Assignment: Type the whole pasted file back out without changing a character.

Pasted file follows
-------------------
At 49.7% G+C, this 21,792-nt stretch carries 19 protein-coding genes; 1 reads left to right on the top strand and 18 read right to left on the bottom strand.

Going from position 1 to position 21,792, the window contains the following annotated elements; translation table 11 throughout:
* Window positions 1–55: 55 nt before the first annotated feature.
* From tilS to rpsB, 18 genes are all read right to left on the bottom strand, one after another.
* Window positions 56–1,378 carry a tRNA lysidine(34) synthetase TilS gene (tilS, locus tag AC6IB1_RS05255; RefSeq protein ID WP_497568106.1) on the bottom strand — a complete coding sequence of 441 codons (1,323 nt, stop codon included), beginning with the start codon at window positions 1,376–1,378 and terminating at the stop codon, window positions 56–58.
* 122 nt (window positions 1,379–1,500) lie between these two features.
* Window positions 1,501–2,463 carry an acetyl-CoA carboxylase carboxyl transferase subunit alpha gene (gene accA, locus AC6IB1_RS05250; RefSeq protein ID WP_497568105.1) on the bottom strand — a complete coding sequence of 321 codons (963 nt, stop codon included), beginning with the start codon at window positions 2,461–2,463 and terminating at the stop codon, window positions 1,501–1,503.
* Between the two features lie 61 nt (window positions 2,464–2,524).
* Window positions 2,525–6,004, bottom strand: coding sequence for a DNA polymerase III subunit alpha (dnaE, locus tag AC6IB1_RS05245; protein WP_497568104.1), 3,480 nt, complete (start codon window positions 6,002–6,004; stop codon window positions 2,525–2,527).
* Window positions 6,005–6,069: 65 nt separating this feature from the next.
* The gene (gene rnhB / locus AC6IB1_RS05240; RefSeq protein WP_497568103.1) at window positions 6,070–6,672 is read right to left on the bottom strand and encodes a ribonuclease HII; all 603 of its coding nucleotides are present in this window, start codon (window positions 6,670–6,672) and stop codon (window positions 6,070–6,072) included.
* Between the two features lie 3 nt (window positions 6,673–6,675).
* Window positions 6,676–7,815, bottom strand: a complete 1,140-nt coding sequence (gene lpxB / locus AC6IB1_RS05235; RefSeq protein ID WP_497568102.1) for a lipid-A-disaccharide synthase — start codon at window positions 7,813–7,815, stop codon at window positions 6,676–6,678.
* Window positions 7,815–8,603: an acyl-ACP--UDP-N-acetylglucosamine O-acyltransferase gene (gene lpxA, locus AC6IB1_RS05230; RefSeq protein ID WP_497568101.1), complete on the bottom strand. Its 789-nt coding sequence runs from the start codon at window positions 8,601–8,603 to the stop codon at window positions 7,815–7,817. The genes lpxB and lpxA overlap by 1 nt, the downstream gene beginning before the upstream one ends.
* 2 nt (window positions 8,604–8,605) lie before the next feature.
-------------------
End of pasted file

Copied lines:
At 49.7% G+C, this 21,792-nt stretch carries 19 protein-coding genes; 1 reads left to right on the top strand and 18 read right to left on the bottom strand.

Going from position 1 to position 21,792, the window contains the following annotated elements; translation table 11 throughout:
* Window positions 1–55: 55 nt before the first annotated feature.
* From tilS to rpsB, 18 genes are all read right to left on the bottom strand, one after another.
* Window positions 56–1,378 carry a tRNA lysidine(34) synthetase TilS gene (tilS, locus tag AC6IB1_RS05255; RefSeq protein ID WP_497568106.1) on the bottom strand — a complete coding sequence of 441 codons (1,323 nt, stop codon included), beginning with the start codon at window positions 1,376–1,378 and terminating at the stop codon, window positions 56–58.
* 122 nt (window positions 1,379–1,500) lie between these two features.
* Window positions 1,501–2,463 carry an acetyl-CoA carboxylase carboxyl transferase subunit alpha gene (gene accA, locus AC6IB1_RS05250; RefSeq protein ID WP_497568105.1) on the bottom strand — a complete coding sequence of 321 codons (963 nt, stop codon included), beginning with the start codon at window positions 2,461–2,463 and terminating at the stop codon, window positions 1,501–1,503.
* Between the two features lie 61 nt (window positions 2,464–2,524).
* Window positions 2,525–6,004, bottom strand: coding sequence for a DNA polymerase III subunit alpha (dnaE, locus tag AC6IB1_RS05245; protein WP_497568104.1), 3,480 nt, complete (start codon window positions 6,002–6,004; stop codon window positions 2,525–2,527).
* Window positions 6,005–6,069: 65 nt separating this feature from the next.
* The gene (gene rnhB / locus AC6IB1_RS05240; RefSeq protein WP_497568103.1) at window positions 6,070–6,672 is read right to left on the bottom strand and encodes a ribonuclease HII; all 603 of its coding nucleotides are present in this window, start codon (window positions 6,670–6,672) and stop codon (window positions 6,070–6,072) included.
* Between the two features lie 3 nt (window positions 6,673–6,675).
* Window positions 6,676–7,815, bottom strand: a complete 1,140-nt coding sequence (gene lpxB / locus AC6IB1_RS05235; RefSeq protein ID WP_497568102.1) for a lipid-A-disaccharide synthase — start codon at window positions 7,813–7,815, stop codon at window positions 6,676–6,678.
* Window positions 7,815–8,603: an acyl-ACP--UDP-N-acetylglucosamine O-acyltransferase gene (gene lpxA, locus AC6IB1_RS05230; RefSeq protein ID WP_497568101.1), complete on the bottom strand. Its 789-nt coding sequence runs from the start codon at window positions 8,601–8,603 to the stop codon at window positions 7,815–7,817. The genes lpxB and lpxA overlap by 1 nt, the downstream gene beginning before the upstream one ends.
* 2 nt (window positions 8,604–8,605) lie before the next feature.